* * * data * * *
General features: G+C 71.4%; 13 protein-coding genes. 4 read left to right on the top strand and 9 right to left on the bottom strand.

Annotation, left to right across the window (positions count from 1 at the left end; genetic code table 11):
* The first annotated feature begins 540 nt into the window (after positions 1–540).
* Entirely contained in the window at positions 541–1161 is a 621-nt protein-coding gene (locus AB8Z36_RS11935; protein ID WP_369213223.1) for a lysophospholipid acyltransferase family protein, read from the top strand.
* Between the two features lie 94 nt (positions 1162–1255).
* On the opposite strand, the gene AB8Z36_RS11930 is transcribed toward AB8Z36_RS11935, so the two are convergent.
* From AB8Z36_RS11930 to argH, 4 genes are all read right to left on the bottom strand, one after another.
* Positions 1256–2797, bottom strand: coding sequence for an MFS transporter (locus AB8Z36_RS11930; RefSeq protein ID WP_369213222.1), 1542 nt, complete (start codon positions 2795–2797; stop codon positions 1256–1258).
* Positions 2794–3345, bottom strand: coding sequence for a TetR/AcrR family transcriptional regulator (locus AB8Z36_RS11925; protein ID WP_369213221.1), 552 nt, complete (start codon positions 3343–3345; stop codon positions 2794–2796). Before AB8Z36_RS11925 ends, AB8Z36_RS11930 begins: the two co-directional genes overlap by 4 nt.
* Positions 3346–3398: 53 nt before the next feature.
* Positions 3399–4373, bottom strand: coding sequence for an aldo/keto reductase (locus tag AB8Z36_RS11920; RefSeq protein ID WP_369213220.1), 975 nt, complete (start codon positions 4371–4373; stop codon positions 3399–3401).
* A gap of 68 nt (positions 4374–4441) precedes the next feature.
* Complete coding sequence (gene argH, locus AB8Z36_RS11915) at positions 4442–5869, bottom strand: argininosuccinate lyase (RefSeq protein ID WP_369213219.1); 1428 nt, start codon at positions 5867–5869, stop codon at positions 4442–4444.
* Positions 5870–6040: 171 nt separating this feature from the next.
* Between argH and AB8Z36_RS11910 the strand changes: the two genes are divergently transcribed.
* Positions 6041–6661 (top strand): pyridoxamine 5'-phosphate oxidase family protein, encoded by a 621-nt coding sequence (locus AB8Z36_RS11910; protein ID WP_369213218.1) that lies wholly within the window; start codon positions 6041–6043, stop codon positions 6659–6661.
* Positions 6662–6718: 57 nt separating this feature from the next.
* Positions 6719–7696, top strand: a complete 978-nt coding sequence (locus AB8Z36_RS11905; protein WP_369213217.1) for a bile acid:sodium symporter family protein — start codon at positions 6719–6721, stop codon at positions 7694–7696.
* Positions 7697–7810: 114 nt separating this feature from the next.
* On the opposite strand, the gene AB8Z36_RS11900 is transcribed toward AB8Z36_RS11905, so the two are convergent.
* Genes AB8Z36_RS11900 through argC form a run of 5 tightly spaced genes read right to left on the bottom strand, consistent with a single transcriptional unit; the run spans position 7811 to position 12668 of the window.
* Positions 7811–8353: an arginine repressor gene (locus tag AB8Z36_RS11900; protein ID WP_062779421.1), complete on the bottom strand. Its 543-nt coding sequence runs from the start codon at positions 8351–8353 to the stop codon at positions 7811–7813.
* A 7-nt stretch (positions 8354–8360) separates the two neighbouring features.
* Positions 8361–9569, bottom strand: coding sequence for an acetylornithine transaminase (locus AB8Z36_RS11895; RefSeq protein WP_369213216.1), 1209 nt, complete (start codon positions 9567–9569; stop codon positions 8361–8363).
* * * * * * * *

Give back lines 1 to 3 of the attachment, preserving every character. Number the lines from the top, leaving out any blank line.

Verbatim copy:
General features: G+C 71.4%; 13 protein-coding genes. 4 read left to right on the top strand and 9 right to left on the bottom strand.

Annotation, left to right across the window (positions count from 1 at the left end; genetic code table 11):
* The first annotated feature begins 540 nt into the window (after positions 1–540).